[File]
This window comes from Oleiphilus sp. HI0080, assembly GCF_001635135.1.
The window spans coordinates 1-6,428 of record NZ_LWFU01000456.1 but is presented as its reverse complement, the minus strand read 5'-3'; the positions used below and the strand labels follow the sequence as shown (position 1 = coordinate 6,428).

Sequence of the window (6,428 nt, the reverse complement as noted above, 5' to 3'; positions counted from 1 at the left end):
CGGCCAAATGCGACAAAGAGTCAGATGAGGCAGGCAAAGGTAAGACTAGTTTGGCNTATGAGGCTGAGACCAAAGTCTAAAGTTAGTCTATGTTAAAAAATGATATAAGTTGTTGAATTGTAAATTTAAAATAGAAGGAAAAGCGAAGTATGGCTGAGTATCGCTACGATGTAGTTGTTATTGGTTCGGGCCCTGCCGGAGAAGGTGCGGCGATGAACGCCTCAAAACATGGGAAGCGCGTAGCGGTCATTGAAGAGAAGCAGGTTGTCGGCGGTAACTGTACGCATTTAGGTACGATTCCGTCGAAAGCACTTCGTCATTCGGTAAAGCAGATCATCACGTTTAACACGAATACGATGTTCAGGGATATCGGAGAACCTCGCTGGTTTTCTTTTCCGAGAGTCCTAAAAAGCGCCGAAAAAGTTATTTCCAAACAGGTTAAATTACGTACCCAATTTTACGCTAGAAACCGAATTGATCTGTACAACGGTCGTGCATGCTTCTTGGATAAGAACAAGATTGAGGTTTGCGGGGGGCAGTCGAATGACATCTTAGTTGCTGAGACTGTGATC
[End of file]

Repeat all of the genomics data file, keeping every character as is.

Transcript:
This window comes from Oleiphilus sp. HI0080, assembly GCF_001635135.1.
The window spans coordinates 1-6,428 of record NZ_LWFU01000456.1 but is presented as its reverse complement, the minus strand read 5'-3'; the positions used below and the strand labels follow the sequence as shown (position 1 = coordinate 6,428).

Sequence of the window (6,428 nt, the reverse complement as noted above, 5' to 3'; positions counted from 1 at the left end):
CGGCCAAATGCGACAAAGAGTCAGATGAGGCAGGCAAAGGTAAGACTAGTTTGGCNTATGAGGCTGAGACCAAAGTCTAAAGTTAGTCTATGTTAAAAAATGATATAAGTTGTTGAATTGTAAATTTAAAATAGAAGGAAAAGCGAAGTATGGCTGAGTATCGCTACGATGTAGTTGTTATTGGTTCGGGCCCTGCCGGAGAAGGTGCGGCGATGAACGCCTCAAAACATGGGAAGCGCGTAGCGGTCATTGAAGAGAAGCAGGTTGTCGGCGGTAACTGTACGCATTTAGGTACGATTCCGTCGAAAGCACTTCGTCATTCGGTAAAGCAGATCATCACGTTTAACACGAATACGATGTTCAGGGATATCGGAGAACCTCGCTGGTTTTCTTTTCCGAGAGTCCTAAAAAGCGCCGAAAAAGTTATTTCCAAACAGGTTAAATTACGTACCCAATTTTACGCTAGAAACCGAATTGATCTGTACAACGGTCGTGCATGCTTCTTGGATAAGAACAAGATTGAGGTTTGCGGGGGGCAGTCGAATGACATCTTAGTTGCTGAGACTGTGATC